2020 ASE/SCCT/SCMR Recommendations on the Use of Multimodality Cardiovascular Imaging in Young Adult Competitive Athletes
Strain echocardiography is an important tool to complement routine two-dimensional imaging in the assessment of ventricular morphology among competitive athletes. Left ventricular GLS values higher than -15% should raise consideration of pathology. [7]

2019 ASE Guidelines for Performing a Comprehensive Transthoracic Echocardiographic Examination in Adults
GLS is recommended to evaluate ventricular function as part of the standard examination. The most useful clinical data is longitudinal strain derived from apical imaging planes. [8]

2015 ASE/EACVI Recommendations for Cardiac Chamber Quantification by Echocardiography in Adults
GLS should be analyzed as part of a routine echo, offering incremental prognostic data over LVEF in a variety of cardiac conditions. [9]

2014 ASE/EACVI Expert Consensus for Multimodality Imaging Evaluation of Adult Patients during and after Cancer Therapy[10]
Guidelines suggest GLS as the optimal parameter for early detection of subclinical LV dysfunction. Measurements during chemotherapy should be compared with baseline values where a relative percentage decrease of > 15% is likely to be of clinical significance. GLS assessment is recommended every 3 months.


Get more details about these findings with our free digital brochure: Value of Strain – What the Guidelines Say 


A New Standard for Heart Failure Detection

GLS has emerged as an essential indicator of cardiovascular health, but adding this measurement to routine echocardiograms takes extra time and expertise.

This can be a major roadblock for healthcare providers that are already feeling the pressure of increased heart failure patients and a reduced talent pool. 

To support the addition of GLS to echocardiography, we need to drastically change the way we measure and assess heart failure risk.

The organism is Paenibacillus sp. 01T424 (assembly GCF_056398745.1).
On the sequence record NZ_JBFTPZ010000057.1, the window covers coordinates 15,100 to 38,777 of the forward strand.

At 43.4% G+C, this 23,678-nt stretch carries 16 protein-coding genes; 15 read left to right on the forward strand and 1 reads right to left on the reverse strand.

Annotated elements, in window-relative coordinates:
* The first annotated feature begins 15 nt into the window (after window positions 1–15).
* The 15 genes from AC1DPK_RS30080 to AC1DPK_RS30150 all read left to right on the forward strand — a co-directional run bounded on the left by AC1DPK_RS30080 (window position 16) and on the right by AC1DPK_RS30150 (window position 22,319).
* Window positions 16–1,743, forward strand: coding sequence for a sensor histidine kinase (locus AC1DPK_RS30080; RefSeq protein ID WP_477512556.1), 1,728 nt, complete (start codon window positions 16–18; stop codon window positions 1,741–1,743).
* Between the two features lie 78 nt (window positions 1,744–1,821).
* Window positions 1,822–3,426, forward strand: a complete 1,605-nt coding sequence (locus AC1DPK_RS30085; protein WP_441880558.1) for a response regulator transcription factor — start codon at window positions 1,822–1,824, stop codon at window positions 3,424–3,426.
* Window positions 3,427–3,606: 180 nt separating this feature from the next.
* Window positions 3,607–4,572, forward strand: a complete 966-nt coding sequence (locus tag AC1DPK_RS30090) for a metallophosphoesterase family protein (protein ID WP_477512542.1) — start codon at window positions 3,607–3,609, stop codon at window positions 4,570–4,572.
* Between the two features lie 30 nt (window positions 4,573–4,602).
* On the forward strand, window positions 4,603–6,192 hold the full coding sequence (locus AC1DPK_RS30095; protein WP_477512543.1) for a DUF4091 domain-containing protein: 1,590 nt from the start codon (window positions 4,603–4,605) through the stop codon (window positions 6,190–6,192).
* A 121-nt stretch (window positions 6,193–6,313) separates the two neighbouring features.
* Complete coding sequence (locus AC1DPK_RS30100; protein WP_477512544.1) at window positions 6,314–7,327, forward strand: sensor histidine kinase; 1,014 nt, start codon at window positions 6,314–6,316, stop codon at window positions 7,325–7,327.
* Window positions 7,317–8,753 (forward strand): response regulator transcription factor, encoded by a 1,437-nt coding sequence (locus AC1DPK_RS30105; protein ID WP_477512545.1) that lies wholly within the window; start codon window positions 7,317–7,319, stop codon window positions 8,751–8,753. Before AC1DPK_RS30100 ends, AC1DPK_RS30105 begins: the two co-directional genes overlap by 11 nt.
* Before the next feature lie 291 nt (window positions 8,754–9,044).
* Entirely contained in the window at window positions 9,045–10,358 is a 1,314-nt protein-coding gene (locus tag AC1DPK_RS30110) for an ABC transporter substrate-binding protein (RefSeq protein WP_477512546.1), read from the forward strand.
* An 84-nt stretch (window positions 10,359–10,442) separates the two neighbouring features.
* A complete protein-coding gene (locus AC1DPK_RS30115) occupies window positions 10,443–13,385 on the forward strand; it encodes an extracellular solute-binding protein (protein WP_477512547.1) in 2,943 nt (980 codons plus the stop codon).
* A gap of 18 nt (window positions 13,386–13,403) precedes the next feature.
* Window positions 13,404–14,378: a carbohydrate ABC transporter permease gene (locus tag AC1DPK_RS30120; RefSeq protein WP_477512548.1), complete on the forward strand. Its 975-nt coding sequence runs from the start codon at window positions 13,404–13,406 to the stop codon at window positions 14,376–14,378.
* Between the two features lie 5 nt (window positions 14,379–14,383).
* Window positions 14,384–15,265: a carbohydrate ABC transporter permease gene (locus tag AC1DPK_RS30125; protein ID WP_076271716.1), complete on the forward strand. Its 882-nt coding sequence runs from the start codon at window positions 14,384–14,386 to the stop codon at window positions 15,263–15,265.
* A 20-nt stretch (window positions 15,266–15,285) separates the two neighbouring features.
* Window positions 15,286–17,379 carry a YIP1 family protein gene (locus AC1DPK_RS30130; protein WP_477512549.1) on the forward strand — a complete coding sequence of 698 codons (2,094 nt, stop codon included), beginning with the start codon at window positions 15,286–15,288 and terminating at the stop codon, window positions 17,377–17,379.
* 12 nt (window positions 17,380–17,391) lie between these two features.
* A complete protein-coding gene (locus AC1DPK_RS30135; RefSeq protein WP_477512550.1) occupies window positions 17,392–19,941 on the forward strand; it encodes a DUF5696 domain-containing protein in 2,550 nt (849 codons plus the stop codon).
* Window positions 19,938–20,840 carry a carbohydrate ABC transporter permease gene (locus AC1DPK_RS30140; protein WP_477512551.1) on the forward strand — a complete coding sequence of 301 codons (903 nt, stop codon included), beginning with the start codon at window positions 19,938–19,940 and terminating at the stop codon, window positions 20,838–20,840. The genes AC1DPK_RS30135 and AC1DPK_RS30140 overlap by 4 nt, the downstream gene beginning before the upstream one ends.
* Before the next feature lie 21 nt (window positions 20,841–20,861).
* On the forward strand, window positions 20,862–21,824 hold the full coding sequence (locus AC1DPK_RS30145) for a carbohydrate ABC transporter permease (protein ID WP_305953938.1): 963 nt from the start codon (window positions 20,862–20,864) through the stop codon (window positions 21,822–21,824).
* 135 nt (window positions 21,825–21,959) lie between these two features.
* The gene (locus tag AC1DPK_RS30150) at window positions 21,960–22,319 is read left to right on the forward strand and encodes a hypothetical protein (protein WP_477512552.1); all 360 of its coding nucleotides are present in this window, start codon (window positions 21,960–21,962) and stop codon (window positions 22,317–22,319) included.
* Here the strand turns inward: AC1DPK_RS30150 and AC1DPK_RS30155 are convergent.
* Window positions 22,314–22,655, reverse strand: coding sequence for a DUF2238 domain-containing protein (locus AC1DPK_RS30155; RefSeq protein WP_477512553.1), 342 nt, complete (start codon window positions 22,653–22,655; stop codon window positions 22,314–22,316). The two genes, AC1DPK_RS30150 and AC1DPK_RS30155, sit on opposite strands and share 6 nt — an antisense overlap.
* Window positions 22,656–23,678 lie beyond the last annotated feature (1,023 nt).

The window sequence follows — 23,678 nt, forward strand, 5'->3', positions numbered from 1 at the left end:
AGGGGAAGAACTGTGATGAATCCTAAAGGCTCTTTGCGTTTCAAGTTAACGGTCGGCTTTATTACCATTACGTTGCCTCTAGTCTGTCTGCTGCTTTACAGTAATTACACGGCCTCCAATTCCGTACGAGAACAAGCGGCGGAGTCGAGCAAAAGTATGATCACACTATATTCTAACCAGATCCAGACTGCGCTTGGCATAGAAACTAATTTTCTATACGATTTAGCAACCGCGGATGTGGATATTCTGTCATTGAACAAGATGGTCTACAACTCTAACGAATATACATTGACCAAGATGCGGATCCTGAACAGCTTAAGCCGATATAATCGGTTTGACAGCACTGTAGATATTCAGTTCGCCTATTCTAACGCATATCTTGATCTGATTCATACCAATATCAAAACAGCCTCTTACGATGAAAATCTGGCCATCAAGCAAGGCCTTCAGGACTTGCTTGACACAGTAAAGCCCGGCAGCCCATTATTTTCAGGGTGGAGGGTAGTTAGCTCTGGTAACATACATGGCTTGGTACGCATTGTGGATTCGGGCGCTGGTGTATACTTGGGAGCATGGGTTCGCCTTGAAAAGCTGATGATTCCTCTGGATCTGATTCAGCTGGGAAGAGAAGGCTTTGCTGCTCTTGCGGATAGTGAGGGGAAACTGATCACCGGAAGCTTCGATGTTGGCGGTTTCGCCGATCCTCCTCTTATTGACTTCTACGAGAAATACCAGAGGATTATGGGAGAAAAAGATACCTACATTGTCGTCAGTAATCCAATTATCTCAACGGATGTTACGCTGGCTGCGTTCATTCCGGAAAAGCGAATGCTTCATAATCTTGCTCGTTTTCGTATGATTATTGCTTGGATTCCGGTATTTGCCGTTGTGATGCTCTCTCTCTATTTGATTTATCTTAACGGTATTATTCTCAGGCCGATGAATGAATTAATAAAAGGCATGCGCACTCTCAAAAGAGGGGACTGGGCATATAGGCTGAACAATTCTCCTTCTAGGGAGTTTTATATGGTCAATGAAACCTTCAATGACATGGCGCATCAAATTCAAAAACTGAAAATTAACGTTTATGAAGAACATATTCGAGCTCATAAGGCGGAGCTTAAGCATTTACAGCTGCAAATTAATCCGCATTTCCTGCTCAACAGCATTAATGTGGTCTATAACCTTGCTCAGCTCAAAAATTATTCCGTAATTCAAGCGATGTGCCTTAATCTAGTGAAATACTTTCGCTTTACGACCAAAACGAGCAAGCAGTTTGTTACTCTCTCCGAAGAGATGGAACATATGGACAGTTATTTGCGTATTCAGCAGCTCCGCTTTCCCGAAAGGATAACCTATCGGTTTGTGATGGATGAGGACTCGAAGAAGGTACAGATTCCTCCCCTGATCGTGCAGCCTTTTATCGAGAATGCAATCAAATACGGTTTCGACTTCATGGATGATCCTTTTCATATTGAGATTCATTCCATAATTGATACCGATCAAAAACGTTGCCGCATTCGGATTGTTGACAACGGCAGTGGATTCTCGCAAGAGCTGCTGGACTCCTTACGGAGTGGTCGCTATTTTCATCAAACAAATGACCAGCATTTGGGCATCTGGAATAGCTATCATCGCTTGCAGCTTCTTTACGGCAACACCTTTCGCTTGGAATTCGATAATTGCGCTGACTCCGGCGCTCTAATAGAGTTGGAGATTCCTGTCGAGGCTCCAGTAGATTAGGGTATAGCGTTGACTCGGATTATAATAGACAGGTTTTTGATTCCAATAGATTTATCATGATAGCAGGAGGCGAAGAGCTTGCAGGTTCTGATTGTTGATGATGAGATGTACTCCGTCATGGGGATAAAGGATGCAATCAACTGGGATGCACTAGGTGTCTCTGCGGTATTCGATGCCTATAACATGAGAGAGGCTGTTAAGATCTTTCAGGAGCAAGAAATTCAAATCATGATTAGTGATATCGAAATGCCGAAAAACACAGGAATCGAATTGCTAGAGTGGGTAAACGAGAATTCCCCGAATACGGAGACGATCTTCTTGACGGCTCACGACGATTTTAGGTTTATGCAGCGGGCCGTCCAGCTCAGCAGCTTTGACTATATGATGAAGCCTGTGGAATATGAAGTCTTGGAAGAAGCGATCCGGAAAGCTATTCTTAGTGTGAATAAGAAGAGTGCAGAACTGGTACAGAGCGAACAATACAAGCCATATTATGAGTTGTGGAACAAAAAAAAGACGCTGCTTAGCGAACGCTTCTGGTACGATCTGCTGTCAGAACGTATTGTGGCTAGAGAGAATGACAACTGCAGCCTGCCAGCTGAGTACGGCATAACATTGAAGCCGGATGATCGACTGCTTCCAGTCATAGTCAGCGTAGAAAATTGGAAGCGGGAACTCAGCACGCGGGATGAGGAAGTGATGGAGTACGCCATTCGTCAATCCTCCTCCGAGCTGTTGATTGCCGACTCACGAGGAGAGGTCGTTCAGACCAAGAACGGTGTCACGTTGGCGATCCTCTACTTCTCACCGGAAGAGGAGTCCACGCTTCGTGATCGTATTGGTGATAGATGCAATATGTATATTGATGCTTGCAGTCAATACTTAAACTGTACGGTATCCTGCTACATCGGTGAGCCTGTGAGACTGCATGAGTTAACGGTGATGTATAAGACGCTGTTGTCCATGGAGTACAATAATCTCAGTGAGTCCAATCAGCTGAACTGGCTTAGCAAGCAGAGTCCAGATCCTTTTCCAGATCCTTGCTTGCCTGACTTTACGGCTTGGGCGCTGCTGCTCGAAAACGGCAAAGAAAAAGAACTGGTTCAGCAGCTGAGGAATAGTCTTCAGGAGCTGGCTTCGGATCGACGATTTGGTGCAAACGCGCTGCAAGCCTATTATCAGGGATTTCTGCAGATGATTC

Thankfully, all providers, regardless of their care setting, can now make precise, accurate, and timely diagnoses of heart failure with Ultromics’ AI technology.

The cloud-based platform, EchoGo, offers a simple, secure and seamless way to augment your existing technology and workflow with fully automated, advanced echo analysis including critical advanced measures recommended by guidelines.


See EchoGo’s speed and accuracy for yourself with a free online demo:

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  1. Smiseth, OA, et al. European Heart Journal. 2015;37:1196–1207
  2. Edvardsen T, et al. J Am Soc Echocardiogr. 2022;35:329-354
  3. Heidenreich PA, et al. Circulation. 2022;145:263-421
  4. Nagueh SF, et al. J Am Soc Echocardiogr. 2022;35:533-569
  5. McDonagh TA, et al. European Heart Journal. 2021; 42:3599-3726
  6. Dobson R, et al. J Am Coll Cardiol CardioOnc. 2021;3:1–16
  7. Baggash AI, et al. J Am Soc Echocardiogr. 2020;33:523-549
  8. Mitchell C, et al. J Am Soc Echocardiogr. 2019;32:1-64
  9. Lang RM, et al. J Am Soc Echocardiogr. 2015;28:1-39
  10. Plana CJ, et al. J Am Soc Echocardiogr 2014;27:911-39

Strain Analysis Can Be Performed with Zero Variability

A major concern for the clinical usability of strain has been the variance in normal values between vendor solutions, and the inter-observer variability from varying levels of experience. This is where Ultromics’ AI cloud-based platform comes into play.